For earthquakes that occurred between about 1890 (when modern seismographs came into use) and 1935 when Charles Richter developed the magnitude scale, people went back to the old records and compared the seismograms from those days with similar records for later earthquakes. For earthquakes prior to about 1890, magnitudes...Read Full Answer
The USGS Earthquake Hazards Program recently released a new strategic plan for earthquake monitoring entitled the “Advanced National Seismic System – Current Status, Development Opportunities, Priorities, 2017-2027.”
The Hawaiian Volcano Observatory’s 1912–2012 Centennial—100 Years of Tracking Eruptions and Earthquakes
HAWAI‘I ISLAND, Hawaii —The history of earthquakes and seismic monitoring in Hawai‘i during the past century will be the topic of a presentation at the University of Hawai‘i at Hilo on Thursday, January 26, at 7:00 p.m.
USGS will Grant Universities $5 Million to Beef Up Public Safety Grants totaling $5 million under the American Recovery and Reinvestment Act are being awarded to 13 universities nationwide to upgrade critical earthquake monitoring networks and increase public safety.
Guided by Japanese writings from an era of shoguns, an international team of scientists today reported new evidence that an earthquake of magnitude 9 struck the northwestern United States and southwestern Canada three centuries ago. The findings are likely to affect the region’s precautions against future earthquakes and tsunamis.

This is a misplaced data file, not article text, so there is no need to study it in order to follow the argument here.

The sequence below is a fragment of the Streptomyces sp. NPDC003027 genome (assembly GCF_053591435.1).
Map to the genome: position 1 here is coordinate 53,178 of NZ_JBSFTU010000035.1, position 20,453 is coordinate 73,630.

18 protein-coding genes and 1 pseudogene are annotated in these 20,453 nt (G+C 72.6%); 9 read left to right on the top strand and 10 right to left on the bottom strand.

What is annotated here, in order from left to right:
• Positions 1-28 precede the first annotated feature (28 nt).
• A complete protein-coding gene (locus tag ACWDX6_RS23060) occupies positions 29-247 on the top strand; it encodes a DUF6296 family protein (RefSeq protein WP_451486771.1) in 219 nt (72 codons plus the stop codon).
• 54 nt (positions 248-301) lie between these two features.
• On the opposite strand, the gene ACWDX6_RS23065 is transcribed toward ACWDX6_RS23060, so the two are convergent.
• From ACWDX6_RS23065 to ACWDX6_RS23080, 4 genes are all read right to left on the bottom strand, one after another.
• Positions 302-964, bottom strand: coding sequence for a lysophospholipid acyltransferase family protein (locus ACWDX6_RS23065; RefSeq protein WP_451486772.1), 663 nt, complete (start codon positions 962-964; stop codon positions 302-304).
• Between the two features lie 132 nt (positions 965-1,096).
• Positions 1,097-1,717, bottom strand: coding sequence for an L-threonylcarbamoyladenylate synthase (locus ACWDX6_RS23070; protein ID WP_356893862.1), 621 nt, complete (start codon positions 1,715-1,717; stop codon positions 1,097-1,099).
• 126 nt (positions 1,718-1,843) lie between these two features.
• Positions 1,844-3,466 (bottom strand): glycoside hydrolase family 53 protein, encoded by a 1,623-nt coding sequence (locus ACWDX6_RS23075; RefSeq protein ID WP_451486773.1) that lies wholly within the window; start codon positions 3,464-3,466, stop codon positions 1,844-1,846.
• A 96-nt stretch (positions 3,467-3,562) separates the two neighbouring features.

On January 26, 1700, the largest earthquake known to have occurred in the "lower 48" United States, rocked Cascadia, a region 600 miles long that includes northern California, Oregon, Washington, and southern British Columbia.
Block diagram illustrating an idealized geological setting offshore the state of Washington. As the subducting Juan De Fuca tectonic plate dives beneath North America, it can generate an earthquake, and trigger a tsunami.
Seismometers (instruments for recording earthquakes) are tested and fitted at the USGS Cascades Volcano Observatory before going out into the field.
A seismometer deployed near the epicenter of the Greeley earthquake in 2014.
Map of ANSS free-field seismic stations across the U.S. in 2016 (not shown are additional seismic instruments in buildings and other structures). Map colors show seismic hazard across the United States derived from the National Seismic Hazard Model. Background colors indicate the levels of shaking that have a 2% chance of being exceed in a 50-year period. Shaking is expressed in a percentage of g, which is the acceleration of a falling object due to gravity, with red colors indicating highest shaking and thus higher hazard. Notice the greater density of stations in regions with either higher hazard, higher risk (e.g., southern California), or both.
Traditional seismic stations such as this one require a source of power (solar here), a poured concrete foundation and several square feet of space. They are not always practical to install in urban areas, and that's where NetQuakes comes in.